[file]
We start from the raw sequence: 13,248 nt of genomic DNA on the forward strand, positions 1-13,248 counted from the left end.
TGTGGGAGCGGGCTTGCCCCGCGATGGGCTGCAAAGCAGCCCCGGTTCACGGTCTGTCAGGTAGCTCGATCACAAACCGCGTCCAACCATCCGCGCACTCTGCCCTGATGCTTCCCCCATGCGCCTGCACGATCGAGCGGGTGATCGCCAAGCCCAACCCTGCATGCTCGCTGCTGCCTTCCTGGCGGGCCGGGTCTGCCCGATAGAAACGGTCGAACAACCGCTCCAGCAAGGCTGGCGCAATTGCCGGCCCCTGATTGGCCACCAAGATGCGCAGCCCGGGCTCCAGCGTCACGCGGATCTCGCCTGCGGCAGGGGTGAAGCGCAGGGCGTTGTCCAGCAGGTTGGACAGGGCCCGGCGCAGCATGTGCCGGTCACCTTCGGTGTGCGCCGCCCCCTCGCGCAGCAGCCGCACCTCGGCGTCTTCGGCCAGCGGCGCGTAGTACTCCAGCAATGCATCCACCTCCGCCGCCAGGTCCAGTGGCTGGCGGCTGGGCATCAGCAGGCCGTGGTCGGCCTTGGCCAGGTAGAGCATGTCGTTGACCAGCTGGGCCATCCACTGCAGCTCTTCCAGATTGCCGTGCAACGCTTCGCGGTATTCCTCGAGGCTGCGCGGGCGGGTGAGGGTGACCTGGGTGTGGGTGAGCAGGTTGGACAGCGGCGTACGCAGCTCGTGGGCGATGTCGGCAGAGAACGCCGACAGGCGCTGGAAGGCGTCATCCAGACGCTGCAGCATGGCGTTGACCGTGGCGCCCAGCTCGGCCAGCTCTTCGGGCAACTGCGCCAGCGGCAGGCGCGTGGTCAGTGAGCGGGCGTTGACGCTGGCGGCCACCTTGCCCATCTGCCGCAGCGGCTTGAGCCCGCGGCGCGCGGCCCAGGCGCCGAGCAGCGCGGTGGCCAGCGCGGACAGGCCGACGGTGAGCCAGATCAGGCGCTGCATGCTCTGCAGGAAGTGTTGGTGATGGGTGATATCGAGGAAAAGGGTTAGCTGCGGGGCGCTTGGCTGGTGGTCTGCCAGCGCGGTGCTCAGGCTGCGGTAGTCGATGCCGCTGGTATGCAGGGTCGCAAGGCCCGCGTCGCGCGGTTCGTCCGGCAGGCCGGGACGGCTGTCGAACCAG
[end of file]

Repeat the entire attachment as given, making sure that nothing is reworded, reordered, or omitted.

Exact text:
We start from the raw sequence: 13,248 nt of genomic DNA on the forward strand, positions 1-13,248 counted from the left end.
TGTGGGAGCGGGCTTGCCCCGCGATGGGCTGCAAAGCAGCCCCGGTTCACGGTCTGTCAGGTAGCTCGATCACAAACCGCGTCCAACCATCCGCGCACTCTGCCCTGATGCTTCCCCCATGCGCCTGCACGATCGAGCGGGTGATCGCCAAGCCCAACCCTGCATGCTCGCTGCTGCCTTCCTGGCGGGCCGGGTCTGCCCGATAGAAACGGTCGAACAACCGCTCCAGCAAGGCTGGCGCAATTGCCGGCCCCTGATTGGCCACCAAGATGCGCAGCCCGGGCTCCAGCGTCACGCGGATCTCGCCTGCGGCAGGGGTGAAGCGCAGGGCGTTGTCCAGCAGGTTGGACAGGGCCCGGCGCAGCATGTGCCGGTCACCTTCGGTGTGCGCCGCCCCCTCGCGCAGCAGCCGCACCTCGGCGTCTTCGGCCAGCGGCGCGTAGTACTCCAGCAATGCATCCACCTCCGCCGCCAGGTCCAGTGGCTGGCGGCTGGGCATCAGCAGGCCGTGGTCGGCCTTGGCCAGGTAGAGCATGTCGTTGACCAGCTGGGCCATCCACTGCAGCTCTTCCAGATTGCCGTGCAACGCTTCGCGGTATTCCTCGAGGCTGCGCGGGCGGGTGAGGGTGACCTGGGTGTGGGTGAGCAGGTTGGACAGCGGCGTACGCAGCTCGTGGGCGATGTCGGCAGAGAACGCCGACAGGCGCTGGAAGGCGTCATCCAGACGCTGCAGCATGGCGTTGACCGTGGCGCCCAGCTCGGCCAGCTCTTCGGGCAACTGCGCCAGCGGCAGGCGCGTGGTCAGTGAGCGGGCGTTGACGCTGGCGGCCACCTTGCCCATCTGCCGCAGCGGCTTGAGCCCGCGGCGCGCGGCCCAGGCGCCGAGCAGCGCGGTGGCCAGCGCGGACAGGCCGACGGTGAGCCAGATCAGGCGCTGCATGCTCTGCAGGAAGTGTTGGTGATGGGTGATATCGAGGAAAAGGGTTAGCTGCGGGGCGCTTGGCTGGTGGTCTGCCAGCGCGGTGCTCAGGCTGCGGTAGTCGATGCCGCTGGTATGCAGGGTCGCAAGGCCCGCGTCGCGCGGTTCGTCCGGCAGGCCGGGACGGCTGTCGAACCAG